When Journalists Can Make Easy Money

By Jack Limpert

I once asked a very good newspaper journalist if he was interested in writing the Washingtonian’s back page column. He had written some lively center-of-the-book pieces for us and we always wanted that last page in the magazine to be the equivalent of a great dessert after a good meal. As a bonus, he had a wonderful sense of humor; people who can write funny are not easy to find in Washington.

The note I got back from him:

I have been away, to the beach and to work on an out-of-town story, and am just getting to your letter. Your back-page column, which I like a lot, has had a cranky tone, and I always figured it was you making up for being so benign in your public self. I am really pleased to be considered, but I just can’t take it on.

I will be sorry, I know, when I am not young and pretty any more and am not in demand for minor-league television all the time. Happily, a  portion of the public cannot tell the minor leagues from the big leagues, and I keep getting chances to make speeches for fees that finally are paying off college loans, deferred tuitions, mortgages, and the first good car I ever owned.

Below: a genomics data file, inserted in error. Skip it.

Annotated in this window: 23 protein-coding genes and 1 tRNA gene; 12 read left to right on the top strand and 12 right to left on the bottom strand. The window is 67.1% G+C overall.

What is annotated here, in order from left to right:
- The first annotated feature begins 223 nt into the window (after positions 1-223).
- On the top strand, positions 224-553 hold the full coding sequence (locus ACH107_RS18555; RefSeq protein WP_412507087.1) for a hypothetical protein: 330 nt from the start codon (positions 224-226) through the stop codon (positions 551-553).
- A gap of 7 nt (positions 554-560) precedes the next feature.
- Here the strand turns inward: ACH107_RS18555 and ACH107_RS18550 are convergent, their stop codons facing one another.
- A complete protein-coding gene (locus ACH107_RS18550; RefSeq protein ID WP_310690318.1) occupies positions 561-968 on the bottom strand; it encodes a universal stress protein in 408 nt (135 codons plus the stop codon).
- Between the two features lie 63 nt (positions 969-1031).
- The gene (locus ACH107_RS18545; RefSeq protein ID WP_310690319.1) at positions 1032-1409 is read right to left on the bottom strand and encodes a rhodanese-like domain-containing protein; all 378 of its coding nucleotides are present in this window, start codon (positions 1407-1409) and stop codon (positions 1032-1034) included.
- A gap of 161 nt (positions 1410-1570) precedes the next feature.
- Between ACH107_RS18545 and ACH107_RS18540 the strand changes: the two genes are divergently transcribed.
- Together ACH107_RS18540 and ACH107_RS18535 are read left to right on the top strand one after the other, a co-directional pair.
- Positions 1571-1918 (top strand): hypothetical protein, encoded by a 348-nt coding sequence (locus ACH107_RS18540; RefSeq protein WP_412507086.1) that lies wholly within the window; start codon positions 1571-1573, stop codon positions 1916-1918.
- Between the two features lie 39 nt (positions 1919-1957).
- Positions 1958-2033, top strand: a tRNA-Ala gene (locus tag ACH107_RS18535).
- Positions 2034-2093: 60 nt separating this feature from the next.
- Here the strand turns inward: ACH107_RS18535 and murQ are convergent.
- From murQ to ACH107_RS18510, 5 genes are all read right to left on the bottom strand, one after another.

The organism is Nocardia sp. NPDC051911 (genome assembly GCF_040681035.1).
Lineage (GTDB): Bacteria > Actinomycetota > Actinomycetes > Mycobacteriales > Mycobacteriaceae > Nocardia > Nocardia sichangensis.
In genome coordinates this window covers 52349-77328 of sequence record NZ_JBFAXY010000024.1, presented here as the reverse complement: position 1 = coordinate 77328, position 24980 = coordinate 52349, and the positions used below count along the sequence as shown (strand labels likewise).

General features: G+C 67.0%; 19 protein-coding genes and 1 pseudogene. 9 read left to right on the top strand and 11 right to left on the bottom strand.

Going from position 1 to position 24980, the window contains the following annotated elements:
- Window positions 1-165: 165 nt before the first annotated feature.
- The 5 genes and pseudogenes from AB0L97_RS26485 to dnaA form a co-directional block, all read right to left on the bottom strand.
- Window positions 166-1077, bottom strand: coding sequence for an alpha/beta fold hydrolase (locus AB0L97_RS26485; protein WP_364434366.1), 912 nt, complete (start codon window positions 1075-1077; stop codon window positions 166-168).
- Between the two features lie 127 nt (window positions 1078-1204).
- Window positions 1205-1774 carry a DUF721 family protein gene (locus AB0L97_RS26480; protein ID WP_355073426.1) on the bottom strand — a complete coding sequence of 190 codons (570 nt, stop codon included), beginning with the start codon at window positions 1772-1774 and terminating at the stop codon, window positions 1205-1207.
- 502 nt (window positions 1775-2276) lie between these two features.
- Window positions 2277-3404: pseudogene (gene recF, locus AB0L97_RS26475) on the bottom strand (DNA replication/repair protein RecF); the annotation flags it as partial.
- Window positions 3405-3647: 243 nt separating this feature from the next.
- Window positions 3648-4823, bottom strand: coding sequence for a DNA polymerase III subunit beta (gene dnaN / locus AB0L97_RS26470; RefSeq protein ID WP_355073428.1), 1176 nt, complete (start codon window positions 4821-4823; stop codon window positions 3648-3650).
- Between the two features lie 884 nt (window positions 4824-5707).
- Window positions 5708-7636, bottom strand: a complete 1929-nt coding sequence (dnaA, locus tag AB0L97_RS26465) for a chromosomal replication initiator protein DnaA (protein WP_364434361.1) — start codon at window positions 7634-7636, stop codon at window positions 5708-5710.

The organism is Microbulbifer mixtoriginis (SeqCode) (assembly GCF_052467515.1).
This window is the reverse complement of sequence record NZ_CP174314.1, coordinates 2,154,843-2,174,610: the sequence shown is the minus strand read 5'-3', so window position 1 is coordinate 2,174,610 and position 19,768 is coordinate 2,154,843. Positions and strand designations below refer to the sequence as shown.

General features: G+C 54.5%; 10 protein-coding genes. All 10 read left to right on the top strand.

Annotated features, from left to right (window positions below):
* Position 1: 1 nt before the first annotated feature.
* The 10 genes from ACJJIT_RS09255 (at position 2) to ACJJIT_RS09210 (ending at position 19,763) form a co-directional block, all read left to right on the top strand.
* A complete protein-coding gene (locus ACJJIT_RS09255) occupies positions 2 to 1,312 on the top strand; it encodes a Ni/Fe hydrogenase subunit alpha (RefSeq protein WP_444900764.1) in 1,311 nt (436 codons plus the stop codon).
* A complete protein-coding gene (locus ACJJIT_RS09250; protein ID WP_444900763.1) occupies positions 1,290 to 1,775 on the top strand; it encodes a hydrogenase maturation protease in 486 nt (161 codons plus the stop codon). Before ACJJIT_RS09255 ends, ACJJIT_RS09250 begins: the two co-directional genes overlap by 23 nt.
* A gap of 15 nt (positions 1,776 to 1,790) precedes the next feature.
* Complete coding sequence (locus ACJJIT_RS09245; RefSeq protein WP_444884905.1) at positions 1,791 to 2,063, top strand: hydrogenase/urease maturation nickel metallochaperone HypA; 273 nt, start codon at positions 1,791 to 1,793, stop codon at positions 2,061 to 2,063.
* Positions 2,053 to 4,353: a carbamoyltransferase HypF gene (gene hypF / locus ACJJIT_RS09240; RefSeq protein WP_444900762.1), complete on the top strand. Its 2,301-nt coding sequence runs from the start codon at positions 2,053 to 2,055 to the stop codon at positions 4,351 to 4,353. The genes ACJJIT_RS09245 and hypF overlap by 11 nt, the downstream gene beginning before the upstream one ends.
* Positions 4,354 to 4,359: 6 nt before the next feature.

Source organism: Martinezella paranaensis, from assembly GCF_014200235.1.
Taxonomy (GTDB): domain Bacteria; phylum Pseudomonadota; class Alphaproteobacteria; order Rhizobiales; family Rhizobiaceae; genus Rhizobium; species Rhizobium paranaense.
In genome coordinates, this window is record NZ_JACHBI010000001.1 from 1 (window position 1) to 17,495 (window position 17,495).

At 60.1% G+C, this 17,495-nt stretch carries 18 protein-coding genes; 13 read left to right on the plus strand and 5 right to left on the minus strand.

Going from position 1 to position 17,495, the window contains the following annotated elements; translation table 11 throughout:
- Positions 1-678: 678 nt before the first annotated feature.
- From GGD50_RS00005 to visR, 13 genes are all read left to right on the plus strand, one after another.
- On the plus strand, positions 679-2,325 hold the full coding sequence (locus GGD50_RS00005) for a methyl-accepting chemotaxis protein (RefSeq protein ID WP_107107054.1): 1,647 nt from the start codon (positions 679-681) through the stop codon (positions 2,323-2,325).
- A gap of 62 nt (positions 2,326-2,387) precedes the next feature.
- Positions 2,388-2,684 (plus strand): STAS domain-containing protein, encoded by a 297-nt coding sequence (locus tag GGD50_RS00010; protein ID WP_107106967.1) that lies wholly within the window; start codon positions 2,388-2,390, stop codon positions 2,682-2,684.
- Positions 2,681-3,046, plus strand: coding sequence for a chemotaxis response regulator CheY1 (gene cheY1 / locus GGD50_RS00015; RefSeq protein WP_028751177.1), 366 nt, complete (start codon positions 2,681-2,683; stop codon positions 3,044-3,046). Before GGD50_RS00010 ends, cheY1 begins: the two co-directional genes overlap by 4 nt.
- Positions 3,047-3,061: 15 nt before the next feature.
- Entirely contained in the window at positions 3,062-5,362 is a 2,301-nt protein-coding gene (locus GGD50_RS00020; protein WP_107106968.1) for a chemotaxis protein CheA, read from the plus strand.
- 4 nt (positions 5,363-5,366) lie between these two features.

In this flush of disorganized travel and self-importance, I am barely getting any work done for the paper. Fifty-one speeches I did last year (all the same speech, too). So, I can’t do it now but would like to be considered sometime in the future.


He continued to juggle his newspaper job, a weekly talking heads television show, and his many speaking engagements, mostly at colleges, until he comfortably retired.

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